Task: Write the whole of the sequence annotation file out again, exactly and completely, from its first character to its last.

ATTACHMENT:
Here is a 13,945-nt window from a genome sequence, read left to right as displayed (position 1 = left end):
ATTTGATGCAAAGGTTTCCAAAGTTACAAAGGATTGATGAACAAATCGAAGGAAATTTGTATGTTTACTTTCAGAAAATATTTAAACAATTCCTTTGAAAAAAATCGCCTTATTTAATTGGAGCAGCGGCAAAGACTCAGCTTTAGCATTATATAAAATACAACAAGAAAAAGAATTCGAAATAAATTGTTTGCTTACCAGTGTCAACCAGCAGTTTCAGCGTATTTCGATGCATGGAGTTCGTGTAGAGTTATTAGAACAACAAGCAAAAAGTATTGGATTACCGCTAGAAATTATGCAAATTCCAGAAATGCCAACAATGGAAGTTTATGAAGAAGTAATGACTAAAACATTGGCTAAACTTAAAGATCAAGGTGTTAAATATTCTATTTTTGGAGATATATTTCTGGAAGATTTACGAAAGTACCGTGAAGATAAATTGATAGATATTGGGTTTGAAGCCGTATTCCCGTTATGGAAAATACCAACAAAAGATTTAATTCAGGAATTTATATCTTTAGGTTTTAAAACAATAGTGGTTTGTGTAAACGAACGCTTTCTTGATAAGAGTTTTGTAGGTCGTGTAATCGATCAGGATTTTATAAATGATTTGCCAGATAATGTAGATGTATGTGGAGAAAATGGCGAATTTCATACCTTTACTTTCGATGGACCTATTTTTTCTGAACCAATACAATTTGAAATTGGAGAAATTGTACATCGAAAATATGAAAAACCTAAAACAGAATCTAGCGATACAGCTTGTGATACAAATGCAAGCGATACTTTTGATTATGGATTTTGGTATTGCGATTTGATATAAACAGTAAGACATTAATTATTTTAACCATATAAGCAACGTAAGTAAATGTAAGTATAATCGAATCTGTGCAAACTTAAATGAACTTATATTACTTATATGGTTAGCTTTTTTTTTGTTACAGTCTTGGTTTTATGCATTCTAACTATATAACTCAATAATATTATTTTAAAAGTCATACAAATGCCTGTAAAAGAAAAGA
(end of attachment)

Here is a 13,945-nt window from a genome sequence, read left to right as displayed (position 1 = left end):
ATTTGATGCAAAGGTTTCCAAAGTTACAAAGGATTGATGAACAAATCGAAGGAAATTTGTATGTTTACTTTCAGAAAATATTTAAACAATTCCTTTGAAAAAAATCGCCTTATTTAATTGGAGCAGCGGCAAAGACTCAGCTTTAGCATTATATAAAATACAACAAGAAAAAGAATTCGAAATAAATTGTTTGCTTACCAGTGTCAACCAGCAGTTTCAGCGTATTTCGATGCATGGAGTTCGTGTAGAGTTATTAGAACAACAAGCAAAAAGTATTGGATTACCGCTAGAAATTATGCAAATTCCAGAAATGCCAACAATGGAAGTTTATGAAGAAGTAATGACTAAAACATTGGCTAAACTTAAAGATCAAGGTGTTAAATATTCTATTTTTGGAGATATATTTCTGGAAGATTTACGAAAGTACCGTGAAGATAAATTGATAGATATTGGGTTTGAAGCCGTATTCCCGTTATGGAAAATACCAACAAAAGATTTAATTCAGGAATTTATATCTTTAGGTTTTAAAACAATAGTGGTTTGTGTAAACGAACGCTTTCTTGATAAGAGTTTTGTAGGTCGTGTAATCGATCAGGATTTTATAAATGATTTGCCAGATAATGTAGATGTATGTGGAGAAAATGGCGAATTTCATACCTTTACTTTCGATGGACCTATTTTTTCTGAACCAATACAATTTGAAATTGGAGAAATTGTACATCGAAAATATGAAAAACCTAAAACAGAATCTAGCGATACAGCTTGTGATACAAATGCAAGCGATACTTTTGATTATGGATTTTGGTATTGCGATTTGATATAAACAGTAAGACATTAATTATTTTAACCATATAAGCAACGTAAGTAAATGTAAGTATAATCGAATCTGTGCAAACTTAAATGAACTTATATTACTTATATGGTTAGCTTTTTTTTTGTTACAGTCTTGGTTTTATGCATTCTAACTATATAACTCAATAATATTATTTTAAAAGTCATACAAATGCCTGTAAAAGAAAAGA